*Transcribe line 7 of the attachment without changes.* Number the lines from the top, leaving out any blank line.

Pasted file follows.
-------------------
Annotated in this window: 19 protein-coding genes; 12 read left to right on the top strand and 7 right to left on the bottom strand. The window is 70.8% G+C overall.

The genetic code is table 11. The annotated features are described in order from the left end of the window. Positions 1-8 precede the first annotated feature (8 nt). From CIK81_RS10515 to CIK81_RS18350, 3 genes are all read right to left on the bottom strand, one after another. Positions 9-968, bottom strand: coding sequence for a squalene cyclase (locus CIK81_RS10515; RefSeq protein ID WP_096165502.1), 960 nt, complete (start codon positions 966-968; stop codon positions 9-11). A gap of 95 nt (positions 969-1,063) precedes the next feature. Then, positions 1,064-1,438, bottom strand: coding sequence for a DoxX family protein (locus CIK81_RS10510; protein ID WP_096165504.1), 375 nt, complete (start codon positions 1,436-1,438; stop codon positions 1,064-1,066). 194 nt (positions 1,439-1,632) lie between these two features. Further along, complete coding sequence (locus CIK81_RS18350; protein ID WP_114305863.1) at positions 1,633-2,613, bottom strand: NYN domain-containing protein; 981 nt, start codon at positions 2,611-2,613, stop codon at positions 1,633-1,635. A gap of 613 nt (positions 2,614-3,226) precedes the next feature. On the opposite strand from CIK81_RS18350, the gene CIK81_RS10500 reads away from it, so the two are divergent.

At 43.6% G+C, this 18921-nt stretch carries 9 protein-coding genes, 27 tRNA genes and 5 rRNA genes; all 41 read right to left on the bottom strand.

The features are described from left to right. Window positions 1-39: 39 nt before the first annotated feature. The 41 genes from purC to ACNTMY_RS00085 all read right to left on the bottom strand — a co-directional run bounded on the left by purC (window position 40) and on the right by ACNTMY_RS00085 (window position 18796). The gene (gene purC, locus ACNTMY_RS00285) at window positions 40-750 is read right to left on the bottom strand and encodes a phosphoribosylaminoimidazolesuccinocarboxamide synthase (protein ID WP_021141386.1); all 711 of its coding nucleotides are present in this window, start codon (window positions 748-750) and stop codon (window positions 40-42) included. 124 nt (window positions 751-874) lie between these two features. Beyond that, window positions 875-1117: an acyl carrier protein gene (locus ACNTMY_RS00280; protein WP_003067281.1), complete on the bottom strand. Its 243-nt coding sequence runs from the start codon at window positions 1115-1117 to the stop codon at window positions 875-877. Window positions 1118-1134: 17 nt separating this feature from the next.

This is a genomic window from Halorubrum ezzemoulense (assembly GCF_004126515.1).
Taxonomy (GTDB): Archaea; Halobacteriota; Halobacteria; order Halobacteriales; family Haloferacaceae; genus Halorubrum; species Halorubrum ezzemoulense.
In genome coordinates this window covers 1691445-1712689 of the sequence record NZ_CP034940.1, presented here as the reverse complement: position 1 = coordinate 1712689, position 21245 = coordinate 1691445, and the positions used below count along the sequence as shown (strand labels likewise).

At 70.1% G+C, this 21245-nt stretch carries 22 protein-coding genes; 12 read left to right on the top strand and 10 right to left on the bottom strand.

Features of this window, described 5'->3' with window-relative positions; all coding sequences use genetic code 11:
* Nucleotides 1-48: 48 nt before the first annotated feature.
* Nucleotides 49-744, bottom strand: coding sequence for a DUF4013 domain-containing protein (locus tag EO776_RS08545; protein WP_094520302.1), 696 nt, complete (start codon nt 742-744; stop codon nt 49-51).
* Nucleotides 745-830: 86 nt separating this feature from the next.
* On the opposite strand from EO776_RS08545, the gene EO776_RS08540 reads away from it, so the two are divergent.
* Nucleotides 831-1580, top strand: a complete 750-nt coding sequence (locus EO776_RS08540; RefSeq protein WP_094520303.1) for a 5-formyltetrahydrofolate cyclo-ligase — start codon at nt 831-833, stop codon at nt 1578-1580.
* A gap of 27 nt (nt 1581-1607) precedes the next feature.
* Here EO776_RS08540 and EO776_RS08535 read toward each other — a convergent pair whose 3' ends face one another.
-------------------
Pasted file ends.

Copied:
In genome coordinates this window covers 1691445-1712689 of the sequence record NZ_CP034940.1, presented here as the reverse complement: position 1 = coordinate 1712689, position 21245 = coordinate 1691445, and the positions used below count along the sequence as shown (strand labels likewise).